The ‘rise of the machines’ in medicine is nothing new and certainly has advantages in terms of the quantities of data artificial intelligence (AI) can process and analyse. Last year, the virtual and interdisciplinary ‘Artificial Intelligence in Medicine and Imaging Conference’ discussed just that, with cardiologist and author Dr Eric Topol extolling the virtues of AI in reducing errors that lead to misdiagnosis, or as he put it, “this is really important stuff – AI can see things the human eye can’t.”
He wasn’t advocating handing over the keys of the clinic to AI and trotting off to the job centre, but rather the benefits of humans and AI working in tandem, particularly with regard to mammograms. He referred to a New York University study, which showed that human pathology in combination with AI was better at finding breast cancers than either in isolation, particularly in helping to reduce false-negative mammograms.
Perhaps most importantly, AI can be the ‘donkey’ that carries the burden of monotonous data entry that sucks the life out of so many and so freeing up more time to spend on actual patient care. Almost paradoxically, Topol pointed out that rather than creating an emotionally sterile, computerised environment, AI actually has the potential to “put the humanity back into medicine” by reducing the potential for fatigue and burnout and leaving the doctor more time to spend with the patient.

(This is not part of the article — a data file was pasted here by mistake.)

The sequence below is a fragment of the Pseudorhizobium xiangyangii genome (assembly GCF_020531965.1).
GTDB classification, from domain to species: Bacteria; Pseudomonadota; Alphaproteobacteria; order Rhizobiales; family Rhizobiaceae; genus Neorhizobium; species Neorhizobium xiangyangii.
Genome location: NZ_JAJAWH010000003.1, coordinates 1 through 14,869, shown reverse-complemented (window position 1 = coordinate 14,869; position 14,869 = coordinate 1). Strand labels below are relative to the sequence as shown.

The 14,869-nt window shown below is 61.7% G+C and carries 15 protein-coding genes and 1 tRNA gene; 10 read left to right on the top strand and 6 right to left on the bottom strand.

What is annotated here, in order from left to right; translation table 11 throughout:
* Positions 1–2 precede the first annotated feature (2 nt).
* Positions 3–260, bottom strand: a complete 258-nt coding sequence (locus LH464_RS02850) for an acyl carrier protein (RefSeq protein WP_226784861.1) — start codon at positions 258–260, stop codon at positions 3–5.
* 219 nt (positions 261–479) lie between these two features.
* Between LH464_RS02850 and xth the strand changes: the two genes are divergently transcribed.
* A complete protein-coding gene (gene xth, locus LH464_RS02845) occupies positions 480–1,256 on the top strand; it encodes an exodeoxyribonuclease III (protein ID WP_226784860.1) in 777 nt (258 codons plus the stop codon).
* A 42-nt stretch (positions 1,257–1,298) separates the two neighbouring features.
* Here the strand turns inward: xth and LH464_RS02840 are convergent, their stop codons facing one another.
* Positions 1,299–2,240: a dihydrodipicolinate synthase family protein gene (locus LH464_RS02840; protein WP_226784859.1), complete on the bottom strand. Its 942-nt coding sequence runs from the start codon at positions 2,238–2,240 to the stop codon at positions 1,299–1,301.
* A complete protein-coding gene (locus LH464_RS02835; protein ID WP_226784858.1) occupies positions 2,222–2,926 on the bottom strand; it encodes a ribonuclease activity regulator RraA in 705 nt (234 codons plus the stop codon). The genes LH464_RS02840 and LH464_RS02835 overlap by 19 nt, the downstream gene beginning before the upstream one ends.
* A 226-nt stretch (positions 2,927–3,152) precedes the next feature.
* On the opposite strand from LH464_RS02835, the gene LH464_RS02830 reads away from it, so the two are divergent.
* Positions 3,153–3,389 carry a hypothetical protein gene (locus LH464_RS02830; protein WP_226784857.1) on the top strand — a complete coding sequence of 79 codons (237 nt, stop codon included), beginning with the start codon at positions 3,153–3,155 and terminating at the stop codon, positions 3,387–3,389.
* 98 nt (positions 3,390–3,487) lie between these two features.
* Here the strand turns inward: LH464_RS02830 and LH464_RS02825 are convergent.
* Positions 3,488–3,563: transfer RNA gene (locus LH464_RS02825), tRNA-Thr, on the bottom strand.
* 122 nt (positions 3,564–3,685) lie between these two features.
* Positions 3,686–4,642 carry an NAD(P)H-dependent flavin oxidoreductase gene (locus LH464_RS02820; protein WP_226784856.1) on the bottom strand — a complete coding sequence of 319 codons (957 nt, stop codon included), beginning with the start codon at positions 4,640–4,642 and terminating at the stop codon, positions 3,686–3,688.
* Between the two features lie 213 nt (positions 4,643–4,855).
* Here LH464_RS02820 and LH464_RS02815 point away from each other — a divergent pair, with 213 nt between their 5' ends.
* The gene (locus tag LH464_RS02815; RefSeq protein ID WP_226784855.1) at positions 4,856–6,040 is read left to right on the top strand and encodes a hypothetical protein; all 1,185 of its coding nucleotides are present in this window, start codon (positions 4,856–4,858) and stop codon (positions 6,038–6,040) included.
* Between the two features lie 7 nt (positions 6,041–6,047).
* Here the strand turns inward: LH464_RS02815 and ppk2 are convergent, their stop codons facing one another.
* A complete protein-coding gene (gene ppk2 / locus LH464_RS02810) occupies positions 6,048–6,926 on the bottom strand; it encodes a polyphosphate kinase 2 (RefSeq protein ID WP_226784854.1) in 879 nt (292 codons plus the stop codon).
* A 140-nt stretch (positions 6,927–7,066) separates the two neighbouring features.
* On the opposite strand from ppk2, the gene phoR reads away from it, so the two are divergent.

Of course, Covid-19 has thrown us all in at the deep end when it comes to using technology. The dermatology community is as quick as any to adapt and even last year, the idea of sending smartphone images to GPs and dermatologists to assess suspicious lesions was floated. As Topol said, we have now entered the era of the ‘medical selfie’.
Merging AI with dermatology care took another step forward this year with a publication in the Journal of the American Academy of Dermatology, which further showed the capacity for AI to perform at a comparable level to dermatologists in evaluating the severity of melanoma. The researchers at the University of Gothenburg ‘trained’ an algorithm, which validated 937 dermatoscopic images of melanoma and the results were subsequently tested on 200 cases, all of which were diagnosed by a dermatopathologist.
The objective was to teach the algorithm to evaluate whether melanoma were invasive and assess whether there was a risk of it either metastasising, or remaining confined to the epidermis. Seven independent dermatologists ‘competed’ with the algorithm on the same classification task — the result was a draw.
Co-author Dr Sam Polesie of the University of Gothenburg said: “None of the dermatologists significantly outperformed the ML algorithm…. The results of the study are interesting and the hope is that the algorithm can be used as clinical decision support in the future. But it needs refining further and prospective studies that monitor patients over time are necessary too.”
While most melanomas are discovered by the patient rather than the doctor, this algorithm could be one more step down the road that will hopefully lead to faster, less labour-intensive assessment of severity and free-up some precious time. And maybe save a few lives in the process.